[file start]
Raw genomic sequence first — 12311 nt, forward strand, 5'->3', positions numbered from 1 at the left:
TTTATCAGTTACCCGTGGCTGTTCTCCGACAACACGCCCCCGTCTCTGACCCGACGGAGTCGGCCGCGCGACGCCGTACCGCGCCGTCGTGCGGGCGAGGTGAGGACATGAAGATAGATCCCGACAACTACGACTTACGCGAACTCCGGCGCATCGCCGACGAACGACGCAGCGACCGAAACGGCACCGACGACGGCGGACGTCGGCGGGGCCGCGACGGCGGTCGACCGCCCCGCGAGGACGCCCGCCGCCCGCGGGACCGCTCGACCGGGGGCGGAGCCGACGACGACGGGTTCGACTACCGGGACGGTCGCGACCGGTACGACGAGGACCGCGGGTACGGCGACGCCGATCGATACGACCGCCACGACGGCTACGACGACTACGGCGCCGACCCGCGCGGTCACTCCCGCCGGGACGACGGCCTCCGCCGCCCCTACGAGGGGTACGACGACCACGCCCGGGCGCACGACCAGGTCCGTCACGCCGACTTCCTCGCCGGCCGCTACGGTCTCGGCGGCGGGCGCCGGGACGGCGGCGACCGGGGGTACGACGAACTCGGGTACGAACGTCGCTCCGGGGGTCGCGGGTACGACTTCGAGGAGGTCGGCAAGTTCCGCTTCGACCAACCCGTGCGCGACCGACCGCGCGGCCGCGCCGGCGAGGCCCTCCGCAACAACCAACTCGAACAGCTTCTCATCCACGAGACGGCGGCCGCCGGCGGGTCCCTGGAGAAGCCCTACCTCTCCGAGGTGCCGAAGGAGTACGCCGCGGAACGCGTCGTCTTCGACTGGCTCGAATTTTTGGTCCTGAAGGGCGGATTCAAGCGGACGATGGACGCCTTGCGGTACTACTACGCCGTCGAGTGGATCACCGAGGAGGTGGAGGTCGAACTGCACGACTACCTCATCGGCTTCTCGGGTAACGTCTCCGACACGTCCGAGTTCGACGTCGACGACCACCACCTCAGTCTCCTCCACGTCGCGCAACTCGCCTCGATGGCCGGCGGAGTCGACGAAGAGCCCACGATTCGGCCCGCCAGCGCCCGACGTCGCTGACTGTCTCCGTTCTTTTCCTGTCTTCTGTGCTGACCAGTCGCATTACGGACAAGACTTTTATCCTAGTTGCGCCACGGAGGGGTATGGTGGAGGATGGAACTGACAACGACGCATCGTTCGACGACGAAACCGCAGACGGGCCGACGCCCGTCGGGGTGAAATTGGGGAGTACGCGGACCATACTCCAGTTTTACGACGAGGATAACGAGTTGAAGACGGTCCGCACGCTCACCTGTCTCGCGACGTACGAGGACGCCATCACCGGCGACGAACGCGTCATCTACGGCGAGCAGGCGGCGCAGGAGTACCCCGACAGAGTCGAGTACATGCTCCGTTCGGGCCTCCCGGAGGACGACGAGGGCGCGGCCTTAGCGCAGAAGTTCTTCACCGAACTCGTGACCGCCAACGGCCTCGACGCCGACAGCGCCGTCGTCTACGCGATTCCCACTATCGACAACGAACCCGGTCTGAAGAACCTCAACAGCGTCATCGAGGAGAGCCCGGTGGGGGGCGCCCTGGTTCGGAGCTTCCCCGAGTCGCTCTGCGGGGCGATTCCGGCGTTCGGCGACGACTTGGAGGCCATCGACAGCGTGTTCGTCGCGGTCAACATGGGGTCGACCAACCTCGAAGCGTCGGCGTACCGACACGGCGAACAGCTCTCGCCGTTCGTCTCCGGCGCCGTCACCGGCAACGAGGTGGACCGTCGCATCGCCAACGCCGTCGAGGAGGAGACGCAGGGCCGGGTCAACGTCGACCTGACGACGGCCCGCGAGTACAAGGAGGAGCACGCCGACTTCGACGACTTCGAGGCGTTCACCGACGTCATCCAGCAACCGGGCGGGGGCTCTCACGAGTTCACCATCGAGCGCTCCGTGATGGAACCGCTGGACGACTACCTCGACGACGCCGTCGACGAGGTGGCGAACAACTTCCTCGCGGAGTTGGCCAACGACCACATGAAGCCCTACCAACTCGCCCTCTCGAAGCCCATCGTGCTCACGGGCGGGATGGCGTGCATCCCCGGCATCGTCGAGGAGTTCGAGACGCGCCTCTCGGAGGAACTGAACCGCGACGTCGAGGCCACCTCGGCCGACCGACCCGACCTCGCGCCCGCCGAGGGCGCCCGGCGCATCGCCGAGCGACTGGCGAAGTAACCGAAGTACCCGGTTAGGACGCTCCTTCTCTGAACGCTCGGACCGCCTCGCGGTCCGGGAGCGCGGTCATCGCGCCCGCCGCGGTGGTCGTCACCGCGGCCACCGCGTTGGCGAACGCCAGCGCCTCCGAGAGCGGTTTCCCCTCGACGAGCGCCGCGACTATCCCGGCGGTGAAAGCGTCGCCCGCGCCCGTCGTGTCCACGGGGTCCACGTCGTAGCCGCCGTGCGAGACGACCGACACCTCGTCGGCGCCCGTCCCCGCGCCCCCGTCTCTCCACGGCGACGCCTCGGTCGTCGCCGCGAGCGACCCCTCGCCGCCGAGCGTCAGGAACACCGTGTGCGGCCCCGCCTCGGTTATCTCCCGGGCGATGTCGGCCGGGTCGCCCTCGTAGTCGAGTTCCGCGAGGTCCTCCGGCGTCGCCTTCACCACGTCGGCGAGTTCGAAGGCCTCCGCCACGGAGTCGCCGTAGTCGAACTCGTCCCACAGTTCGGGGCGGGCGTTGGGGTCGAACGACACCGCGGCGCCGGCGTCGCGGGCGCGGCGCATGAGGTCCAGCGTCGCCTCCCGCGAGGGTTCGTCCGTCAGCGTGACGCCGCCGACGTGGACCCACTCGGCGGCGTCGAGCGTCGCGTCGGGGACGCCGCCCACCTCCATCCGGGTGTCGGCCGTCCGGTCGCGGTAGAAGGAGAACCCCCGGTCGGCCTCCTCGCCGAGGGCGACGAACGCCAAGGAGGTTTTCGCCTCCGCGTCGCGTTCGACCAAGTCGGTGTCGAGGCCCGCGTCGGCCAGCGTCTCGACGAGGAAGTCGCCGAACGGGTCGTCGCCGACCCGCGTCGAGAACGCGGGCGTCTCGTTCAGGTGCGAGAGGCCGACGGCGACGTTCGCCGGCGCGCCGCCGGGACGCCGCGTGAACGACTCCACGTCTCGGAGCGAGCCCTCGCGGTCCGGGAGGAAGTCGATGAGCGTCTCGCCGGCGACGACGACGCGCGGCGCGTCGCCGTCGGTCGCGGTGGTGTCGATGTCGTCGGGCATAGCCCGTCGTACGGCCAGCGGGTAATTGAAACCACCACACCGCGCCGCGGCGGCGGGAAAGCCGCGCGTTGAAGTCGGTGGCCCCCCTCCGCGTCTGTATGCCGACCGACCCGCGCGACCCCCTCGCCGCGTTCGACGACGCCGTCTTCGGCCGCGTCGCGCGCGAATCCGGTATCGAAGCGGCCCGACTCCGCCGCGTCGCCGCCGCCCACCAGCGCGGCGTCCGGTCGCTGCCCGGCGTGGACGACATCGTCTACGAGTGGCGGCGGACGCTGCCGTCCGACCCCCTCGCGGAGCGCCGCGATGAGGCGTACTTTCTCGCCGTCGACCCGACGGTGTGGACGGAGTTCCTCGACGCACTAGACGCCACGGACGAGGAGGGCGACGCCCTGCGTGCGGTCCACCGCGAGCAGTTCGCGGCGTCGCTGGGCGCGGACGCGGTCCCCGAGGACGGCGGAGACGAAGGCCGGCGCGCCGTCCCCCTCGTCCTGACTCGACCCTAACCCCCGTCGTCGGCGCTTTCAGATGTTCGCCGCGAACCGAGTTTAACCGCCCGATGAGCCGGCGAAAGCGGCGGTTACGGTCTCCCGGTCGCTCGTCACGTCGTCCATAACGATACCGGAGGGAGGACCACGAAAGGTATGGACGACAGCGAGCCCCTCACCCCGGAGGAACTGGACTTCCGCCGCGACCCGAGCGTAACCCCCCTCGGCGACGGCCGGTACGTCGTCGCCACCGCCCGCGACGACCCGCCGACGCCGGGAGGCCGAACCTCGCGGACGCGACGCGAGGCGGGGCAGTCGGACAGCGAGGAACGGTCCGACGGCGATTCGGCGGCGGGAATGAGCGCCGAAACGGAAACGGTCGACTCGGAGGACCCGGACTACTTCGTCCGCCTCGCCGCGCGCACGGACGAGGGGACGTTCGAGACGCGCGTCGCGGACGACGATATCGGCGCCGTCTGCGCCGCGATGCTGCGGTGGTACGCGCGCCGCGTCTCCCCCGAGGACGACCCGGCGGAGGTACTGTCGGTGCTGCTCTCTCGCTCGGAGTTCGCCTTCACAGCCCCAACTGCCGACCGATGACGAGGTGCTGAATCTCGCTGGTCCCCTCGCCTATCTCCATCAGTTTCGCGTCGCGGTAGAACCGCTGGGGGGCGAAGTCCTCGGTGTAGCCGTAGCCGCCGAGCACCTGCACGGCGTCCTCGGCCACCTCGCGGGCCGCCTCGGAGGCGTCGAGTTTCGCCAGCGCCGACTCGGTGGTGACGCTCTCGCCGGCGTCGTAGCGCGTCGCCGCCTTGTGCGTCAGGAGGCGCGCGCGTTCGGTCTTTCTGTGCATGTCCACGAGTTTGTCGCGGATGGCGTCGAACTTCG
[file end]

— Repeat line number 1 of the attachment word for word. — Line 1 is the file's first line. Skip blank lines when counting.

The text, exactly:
Raw genomic sequence first — 12311 nt, forward strand, 5'->3', positions numbered from 1 at the left: